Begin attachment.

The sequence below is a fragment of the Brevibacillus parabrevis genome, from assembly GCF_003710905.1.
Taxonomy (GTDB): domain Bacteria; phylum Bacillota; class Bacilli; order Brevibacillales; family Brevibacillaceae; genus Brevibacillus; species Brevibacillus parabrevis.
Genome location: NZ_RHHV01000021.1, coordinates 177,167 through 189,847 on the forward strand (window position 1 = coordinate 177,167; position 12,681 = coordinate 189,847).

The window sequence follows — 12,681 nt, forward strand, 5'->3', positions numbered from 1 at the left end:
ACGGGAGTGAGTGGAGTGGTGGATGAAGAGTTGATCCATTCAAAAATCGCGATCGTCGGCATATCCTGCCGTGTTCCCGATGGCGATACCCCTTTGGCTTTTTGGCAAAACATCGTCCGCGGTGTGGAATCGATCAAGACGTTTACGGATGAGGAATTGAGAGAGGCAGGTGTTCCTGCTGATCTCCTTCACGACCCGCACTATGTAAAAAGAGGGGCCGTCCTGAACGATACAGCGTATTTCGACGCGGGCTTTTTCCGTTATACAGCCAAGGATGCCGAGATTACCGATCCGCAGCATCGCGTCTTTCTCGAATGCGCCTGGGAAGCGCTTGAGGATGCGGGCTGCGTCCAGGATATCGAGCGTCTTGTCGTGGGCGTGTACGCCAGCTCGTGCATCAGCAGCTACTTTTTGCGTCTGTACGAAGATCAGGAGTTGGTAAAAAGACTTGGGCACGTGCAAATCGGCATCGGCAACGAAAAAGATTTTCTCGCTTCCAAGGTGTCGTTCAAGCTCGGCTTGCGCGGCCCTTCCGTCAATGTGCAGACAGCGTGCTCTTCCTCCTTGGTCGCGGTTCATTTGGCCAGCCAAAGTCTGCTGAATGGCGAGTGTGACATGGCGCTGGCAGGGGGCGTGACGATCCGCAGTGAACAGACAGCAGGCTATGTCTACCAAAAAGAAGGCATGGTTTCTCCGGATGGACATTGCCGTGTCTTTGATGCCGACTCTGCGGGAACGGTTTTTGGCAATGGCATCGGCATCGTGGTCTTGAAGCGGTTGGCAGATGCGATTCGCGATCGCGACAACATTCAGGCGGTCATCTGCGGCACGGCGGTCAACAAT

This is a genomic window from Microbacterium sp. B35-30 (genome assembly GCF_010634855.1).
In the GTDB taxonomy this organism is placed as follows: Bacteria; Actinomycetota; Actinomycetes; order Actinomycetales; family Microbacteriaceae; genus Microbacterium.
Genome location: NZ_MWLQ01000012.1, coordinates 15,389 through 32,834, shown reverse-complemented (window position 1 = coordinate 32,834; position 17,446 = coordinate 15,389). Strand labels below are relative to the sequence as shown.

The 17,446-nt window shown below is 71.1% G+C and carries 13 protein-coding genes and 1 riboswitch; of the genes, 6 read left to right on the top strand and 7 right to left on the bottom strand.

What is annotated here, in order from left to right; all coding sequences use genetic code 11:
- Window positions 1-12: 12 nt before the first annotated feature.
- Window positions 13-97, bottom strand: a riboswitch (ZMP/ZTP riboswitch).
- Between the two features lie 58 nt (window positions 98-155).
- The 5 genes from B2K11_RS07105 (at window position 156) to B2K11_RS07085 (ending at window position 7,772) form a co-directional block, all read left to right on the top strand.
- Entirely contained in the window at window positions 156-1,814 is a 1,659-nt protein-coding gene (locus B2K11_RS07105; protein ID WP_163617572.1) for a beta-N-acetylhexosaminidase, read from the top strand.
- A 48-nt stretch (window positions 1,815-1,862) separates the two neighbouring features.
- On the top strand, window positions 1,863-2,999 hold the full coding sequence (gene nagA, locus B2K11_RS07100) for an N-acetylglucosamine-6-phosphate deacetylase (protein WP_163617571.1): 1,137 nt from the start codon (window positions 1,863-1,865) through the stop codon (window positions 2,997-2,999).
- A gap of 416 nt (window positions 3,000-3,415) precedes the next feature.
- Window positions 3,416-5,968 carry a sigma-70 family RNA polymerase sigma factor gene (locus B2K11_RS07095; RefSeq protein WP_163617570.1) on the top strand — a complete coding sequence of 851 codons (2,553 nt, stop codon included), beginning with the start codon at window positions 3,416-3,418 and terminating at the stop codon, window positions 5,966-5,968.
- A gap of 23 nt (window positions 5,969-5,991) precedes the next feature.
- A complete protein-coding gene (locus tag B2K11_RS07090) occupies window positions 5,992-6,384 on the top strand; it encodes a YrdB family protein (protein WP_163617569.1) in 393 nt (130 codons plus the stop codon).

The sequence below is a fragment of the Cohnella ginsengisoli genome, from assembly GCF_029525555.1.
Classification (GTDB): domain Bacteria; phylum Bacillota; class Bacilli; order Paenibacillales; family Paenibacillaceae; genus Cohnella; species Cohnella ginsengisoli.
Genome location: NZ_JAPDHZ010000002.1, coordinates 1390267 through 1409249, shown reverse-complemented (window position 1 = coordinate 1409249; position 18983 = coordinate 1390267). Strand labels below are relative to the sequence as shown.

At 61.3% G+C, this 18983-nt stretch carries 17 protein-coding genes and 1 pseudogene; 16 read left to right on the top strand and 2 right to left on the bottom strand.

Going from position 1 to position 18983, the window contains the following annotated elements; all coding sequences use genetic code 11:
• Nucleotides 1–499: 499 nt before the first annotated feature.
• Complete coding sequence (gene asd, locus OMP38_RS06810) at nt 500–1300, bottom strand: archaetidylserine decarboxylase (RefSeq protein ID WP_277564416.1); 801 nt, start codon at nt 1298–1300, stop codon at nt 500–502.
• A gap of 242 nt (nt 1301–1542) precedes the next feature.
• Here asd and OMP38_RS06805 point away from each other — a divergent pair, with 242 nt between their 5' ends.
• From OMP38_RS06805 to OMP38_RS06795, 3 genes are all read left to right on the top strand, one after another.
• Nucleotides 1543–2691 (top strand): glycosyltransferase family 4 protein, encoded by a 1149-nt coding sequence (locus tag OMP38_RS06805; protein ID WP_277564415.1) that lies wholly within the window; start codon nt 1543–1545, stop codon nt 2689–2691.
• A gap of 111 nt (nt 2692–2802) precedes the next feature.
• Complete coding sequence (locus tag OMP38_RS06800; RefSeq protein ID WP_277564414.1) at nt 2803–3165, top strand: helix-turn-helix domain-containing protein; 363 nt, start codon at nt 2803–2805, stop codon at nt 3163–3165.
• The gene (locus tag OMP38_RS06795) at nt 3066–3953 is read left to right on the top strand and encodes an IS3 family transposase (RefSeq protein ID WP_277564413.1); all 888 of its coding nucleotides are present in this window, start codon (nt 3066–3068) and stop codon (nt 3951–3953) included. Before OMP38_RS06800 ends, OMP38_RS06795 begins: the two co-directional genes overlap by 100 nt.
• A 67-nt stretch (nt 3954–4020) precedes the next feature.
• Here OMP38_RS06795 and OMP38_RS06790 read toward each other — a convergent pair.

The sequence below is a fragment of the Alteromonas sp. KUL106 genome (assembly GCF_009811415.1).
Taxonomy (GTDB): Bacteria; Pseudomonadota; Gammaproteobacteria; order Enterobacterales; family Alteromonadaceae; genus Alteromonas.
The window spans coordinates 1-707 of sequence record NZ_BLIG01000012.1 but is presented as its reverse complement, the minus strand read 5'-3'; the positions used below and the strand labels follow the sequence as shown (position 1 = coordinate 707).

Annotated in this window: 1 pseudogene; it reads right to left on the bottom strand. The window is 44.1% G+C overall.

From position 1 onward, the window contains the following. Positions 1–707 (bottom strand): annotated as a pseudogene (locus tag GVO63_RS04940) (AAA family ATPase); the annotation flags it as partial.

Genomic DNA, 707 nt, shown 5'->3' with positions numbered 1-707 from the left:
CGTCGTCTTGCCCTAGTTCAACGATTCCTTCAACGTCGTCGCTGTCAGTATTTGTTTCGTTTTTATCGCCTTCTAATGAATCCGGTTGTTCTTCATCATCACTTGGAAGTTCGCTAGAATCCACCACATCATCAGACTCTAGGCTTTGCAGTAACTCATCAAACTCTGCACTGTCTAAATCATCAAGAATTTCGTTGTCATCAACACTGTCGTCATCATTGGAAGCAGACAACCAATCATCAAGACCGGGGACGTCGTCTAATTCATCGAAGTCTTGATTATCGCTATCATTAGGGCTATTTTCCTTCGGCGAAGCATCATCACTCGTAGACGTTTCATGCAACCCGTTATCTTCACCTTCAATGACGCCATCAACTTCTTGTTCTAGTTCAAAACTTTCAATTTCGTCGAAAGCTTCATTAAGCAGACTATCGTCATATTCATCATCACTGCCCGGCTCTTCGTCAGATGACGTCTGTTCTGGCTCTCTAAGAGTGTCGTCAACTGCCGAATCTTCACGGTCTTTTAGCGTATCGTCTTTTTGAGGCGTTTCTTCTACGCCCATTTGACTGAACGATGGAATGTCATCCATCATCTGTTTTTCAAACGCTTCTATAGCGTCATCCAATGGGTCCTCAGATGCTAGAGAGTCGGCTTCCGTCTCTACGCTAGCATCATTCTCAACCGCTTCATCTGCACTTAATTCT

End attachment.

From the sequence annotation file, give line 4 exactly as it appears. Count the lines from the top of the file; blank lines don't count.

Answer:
The window sequence follows — 12,681 nt, forward strand, 5'->3', positions numbered from 1 at the left end: